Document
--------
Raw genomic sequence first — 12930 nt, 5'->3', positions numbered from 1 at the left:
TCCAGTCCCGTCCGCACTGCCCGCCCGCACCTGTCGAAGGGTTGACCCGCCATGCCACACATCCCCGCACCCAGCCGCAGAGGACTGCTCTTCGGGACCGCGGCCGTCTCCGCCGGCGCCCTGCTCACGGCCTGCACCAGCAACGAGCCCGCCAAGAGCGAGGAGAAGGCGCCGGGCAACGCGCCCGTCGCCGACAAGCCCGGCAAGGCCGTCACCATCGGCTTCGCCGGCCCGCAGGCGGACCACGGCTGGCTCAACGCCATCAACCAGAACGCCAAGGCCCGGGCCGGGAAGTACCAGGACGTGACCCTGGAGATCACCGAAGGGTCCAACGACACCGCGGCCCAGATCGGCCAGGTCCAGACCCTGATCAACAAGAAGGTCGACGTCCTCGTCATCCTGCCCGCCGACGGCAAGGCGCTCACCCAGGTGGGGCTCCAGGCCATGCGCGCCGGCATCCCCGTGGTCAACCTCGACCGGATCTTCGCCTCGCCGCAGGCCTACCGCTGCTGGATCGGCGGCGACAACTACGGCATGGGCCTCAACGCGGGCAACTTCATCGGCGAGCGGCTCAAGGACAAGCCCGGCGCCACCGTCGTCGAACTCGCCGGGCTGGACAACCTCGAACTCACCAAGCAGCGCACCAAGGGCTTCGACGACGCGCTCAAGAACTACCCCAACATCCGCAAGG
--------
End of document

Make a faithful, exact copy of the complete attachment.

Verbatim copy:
Raw genomic sequence first — 12930 nt, 5'->3', positions numbered from 1 at the left:
TCCAGTCCCGTCCGCACTGCCCGCCCGCACCTGTCGAAGGGTTGACCCGCCATGCCACACATCCCCGCACCCAGCCGCAGAGGACTGCTCTTCGGGACCGCGGCCGTCTCCGCCGGCGCCCTGCTCACGGCCTGCACCAGCAACGAGCCCGCCAAGAGCGAGGAGAAGGCGCCGGGCAACGCGCCCGTCGCCGACAAGCCCGGCAAGGCCGTCACCATCGGCTTCGCCGGCCCGCAGGCGGACCACGGCTGGCTCAACGCCATCAACCAGAACGCCAAGGCCCGGGCCGGGAAGTACCAGGACGTGACCCTGGAGATCACCGAAGGGTCCAACGACACCGCGGCCCAGATCGGCCAGGTCCAGACCCTGATCAACAAGAAGGTCGACGTCCTCGTCATCCTGCCCGCCGACGGCAAGGCGCTCACCCAGGTGGGGCTCCAGGCCATGCGCGCCGGCATCCCCGTGGTCAACCTCGACCGGATCTTCGCCTCGCCGCAGGCCTACCGCTGCTGGATCGGCGGCGACAACTACGGCATGGGCCTCAACGCGGGCAACTTCATCGGCGAGCGGCTCAAGGACAAGCCCGGCGCCACCGTCGTCGAACTCGCCGGGCTGGACAACCTCGAACTCACCAAGCAGCGCACCAAGGGCTTCGACGACGCGCTCAAGAACTACCCCAACATCCGCAAGG